The most evident flaw in both Dementium games was, by far, the barely cohesive narrative. That's not to say the plot was bad - really, I think "Dementium: The Ward" has one of the best stories in horror-gaming - but it's just so uneventful, and difficult to follow.
The driving question of both games isn't the source of the monsters, nor is it of who the Doctor is and what his ambitions are. It's did William kill his wife, and was it a result of his psychosis.
In D:TW, William is clearly tortured by the death of his wife, and he's confused as to whether he did it or not - which is all about psychosis, the main theme of the games. However, the game reduces the death of his wife to shock scenes, and treats his daughter like a series of gag scares. Ideally, the game should've given an answer in the form of an even more convoluted question, which I think they tried to do, but it completely failed. The twist at the end was BRILLIANT, but flawed by the fact that the narrative never delivered.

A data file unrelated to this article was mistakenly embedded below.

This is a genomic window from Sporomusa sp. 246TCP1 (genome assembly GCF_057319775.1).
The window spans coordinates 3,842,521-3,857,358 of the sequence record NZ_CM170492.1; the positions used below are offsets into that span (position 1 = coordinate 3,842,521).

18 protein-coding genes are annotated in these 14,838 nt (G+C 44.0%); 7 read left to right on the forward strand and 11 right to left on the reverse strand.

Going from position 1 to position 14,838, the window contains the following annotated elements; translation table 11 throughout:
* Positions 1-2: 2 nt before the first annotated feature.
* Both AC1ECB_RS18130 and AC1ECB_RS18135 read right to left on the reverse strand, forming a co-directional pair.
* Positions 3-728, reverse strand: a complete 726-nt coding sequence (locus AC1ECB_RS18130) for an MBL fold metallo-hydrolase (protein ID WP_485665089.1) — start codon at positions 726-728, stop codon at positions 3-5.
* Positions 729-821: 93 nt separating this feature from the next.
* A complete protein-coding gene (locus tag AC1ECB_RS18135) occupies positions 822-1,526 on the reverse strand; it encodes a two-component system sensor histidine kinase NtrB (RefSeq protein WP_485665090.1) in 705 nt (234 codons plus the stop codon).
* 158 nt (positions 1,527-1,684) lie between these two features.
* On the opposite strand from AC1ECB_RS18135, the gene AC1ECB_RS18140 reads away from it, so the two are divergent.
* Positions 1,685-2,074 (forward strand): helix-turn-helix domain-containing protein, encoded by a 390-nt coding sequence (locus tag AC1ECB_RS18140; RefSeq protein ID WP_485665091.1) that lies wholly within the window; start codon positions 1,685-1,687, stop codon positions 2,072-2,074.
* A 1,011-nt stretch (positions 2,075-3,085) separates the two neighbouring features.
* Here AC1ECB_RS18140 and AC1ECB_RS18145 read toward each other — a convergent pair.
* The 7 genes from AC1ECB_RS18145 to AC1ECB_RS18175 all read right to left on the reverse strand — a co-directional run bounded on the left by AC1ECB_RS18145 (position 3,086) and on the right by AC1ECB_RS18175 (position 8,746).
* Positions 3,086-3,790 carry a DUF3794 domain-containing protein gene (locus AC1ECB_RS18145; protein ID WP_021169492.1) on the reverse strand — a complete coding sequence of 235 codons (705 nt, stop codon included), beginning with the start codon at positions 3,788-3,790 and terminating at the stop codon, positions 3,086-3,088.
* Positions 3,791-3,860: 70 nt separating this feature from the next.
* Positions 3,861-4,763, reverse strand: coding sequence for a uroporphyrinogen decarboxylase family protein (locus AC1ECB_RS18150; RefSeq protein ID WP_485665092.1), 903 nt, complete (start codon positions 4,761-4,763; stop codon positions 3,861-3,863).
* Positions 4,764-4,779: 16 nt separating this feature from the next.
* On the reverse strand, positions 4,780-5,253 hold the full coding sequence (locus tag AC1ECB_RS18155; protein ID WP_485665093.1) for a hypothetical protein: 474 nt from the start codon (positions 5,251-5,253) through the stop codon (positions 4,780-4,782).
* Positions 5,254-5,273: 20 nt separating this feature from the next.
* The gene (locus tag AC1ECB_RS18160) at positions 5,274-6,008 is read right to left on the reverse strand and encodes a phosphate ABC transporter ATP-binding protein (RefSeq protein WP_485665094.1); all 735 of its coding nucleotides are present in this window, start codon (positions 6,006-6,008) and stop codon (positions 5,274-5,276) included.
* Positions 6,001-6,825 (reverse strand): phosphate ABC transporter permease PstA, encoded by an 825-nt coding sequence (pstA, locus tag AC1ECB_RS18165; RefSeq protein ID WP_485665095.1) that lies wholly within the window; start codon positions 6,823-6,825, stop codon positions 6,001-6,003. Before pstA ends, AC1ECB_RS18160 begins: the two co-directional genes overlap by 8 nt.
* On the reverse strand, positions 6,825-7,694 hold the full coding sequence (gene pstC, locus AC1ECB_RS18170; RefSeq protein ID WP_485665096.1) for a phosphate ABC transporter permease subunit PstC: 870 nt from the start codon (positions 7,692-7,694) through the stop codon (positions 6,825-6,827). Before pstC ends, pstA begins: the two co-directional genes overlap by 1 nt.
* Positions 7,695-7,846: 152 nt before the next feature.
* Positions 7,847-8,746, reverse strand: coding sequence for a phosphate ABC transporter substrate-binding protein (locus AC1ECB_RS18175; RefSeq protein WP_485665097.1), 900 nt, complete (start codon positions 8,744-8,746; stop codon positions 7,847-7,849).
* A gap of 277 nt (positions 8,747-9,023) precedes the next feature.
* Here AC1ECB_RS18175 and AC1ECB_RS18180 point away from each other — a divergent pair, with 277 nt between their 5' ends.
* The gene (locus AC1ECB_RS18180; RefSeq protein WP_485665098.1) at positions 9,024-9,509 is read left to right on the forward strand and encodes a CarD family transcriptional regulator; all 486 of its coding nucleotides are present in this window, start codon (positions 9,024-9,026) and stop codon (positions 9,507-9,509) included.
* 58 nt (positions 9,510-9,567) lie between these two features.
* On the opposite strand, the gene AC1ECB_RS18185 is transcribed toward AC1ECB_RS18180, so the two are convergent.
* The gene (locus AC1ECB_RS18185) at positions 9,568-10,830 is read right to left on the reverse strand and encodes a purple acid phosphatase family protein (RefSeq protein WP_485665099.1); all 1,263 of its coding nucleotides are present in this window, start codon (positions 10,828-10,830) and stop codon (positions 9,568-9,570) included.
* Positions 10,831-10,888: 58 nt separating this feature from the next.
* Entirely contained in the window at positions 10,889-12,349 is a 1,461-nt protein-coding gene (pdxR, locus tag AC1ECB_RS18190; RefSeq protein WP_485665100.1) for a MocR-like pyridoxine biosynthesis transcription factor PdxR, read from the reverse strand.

Dementium II was even worse. Only a quarter-stretch of the game was given to his wife (albeit, in which, William was forced to kill "her"), and his daughter was wittled down to a brief reference. What Dementium II did was focus on the Doctor and his ambitions...which is important, yes, but not as important as the question of his wife.
What happened to William's family explains why he was institutionalized (whether he actually murdered his wife in psychosis, or was innocent and admittedly wrongfully) to begin with. The more we learn about her murder, the more we learn about the actual events of the game - are the monsters a real, supernatural threat (as would be explained by him NOT murdering his wife), or are they the paranoid reflections of his tortured mind (as would be explained by him ACTUALLY murdering his wife)? This is how the writers SHOULD be progressing the narrative - but instead, they're trying to progress the narrative through William's conflict with the Doctor, which tells us nothing about how "real" the events of the game actually are - were the monsters in William's unconcious fantasy of D:TW actually, supernaturally real, or just figments of his imagination? Does he really enter a plane of supernatural evil and horror, or is the Plane of Anguish just another paranoid reflection of his psychotic mind? The answer to these questions is completely entwined with what really happened to his wife.